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Centre of African Studies: People


Celeste-Marie Bernier

Celeste-Marie Bernier
Professor Celeste-Marie Bernier
Professor of United States and Atlantic Studies
Edinburgh UK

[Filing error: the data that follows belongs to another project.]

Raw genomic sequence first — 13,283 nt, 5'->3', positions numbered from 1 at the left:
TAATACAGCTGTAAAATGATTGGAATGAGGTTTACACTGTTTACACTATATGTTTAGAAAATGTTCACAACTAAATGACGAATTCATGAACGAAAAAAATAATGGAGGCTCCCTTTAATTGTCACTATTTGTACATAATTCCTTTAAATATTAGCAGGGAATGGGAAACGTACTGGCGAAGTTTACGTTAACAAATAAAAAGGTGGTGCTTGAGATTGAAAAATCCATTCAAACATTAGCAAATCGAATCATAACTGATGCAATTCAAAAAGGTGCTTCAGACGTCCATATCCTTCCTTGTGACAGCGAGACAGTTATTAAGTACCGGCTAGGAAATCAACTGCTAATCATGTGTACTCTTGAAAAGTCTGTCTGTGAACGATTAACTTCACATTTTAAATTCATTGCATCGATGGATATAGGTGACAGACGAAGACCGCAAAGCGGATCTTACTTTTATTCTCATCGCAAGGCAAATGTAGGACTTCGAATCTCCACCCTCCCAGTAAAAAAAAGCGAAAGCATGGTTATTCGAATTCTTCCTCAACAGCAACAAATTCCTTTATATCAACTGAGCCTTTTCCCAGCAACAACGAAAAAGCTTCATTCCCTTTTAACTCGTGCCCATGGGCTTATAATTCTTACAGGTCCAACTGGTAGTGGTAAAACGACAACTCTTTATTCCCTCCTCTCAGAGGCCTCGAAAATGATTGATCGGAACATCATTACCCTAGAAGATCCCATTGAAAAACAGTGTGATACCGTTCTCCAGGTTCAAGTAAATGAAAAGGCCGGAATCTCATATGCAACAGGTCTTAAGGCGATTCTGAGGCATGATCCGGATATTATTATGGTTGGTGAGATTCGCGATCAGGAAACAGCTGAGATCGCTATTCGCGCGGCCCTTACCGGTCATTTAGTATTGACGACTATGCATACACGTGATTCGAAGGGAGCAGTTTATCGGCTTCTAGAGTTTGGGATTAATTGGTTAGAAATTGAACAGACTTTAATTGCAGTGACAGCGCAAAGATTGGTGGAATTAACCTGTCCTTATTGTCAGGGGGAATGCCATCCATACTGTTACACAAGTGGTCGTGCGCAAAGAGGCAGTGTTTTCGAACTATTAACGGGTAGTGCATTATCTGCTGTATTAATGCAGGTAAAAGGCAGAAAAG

Celeste-Marie Bernier is Professor of United States and Atlantic Studies at the University of Edinburgh. Her single-authored books include: African American Visual Arts: From Slavery to the Present (Edinburgh University Press and University of North Carolina Press, 2008), Characters of Blood: Black Heroism in the Transatlantic Imagination  (University of Virginia Press, 2012; winner of the 2013 British Association for American Studies Book Prize and co-winner of the 2014 European American Studies Network Book Prize), Suffering and Sunset: World War I in the Art and Life of Horace Pippin (Temple University Press 2015; winner of a Terra Foundation for American Art International Publication Grant, 2015); Stick to the Skin: African American and Black British Art (1965-2015) (University of California Press, 2019); Battleground: African American Art (I. B. Tauris, in progress); Living Parchments: Artistry and Authorship in the Life and Works of Frederick Douglass (Yale University Press, in progress). In addition to Professor Bernier having completed as well as her ongoing involvement in co-authored and co-edited books and journal special issues, she has written over thirty five articles and has also organised international conferences and symposia. In 2010 she was the recipient of a UK Philip Leverhulme Prize in Art History while in 2011, she was awarded an Arts and Humanities Research Council Fellowship and in 2012 she was given a Terra Foundation for American Art Program Grant. Over the last few years, she has held visiting appointments and fellowships at Harvard, Yale, Oxford, King’s College London and the University of California, Santa Barbara in addition to her recent position as the Dorothy K. Hohenberg Chair in Art History at the University of Memphis (2014-15) and as the Senior John Hope Franklin Fellow at the National Center for the Humanities in North Carolina (2016-17).  She was the recipient of an AHRC Leadership Grant for her project on the Frederick Douglass family and she is currently working on a Leverhulme Research Fellowship Project titled Sacrifice is Survival.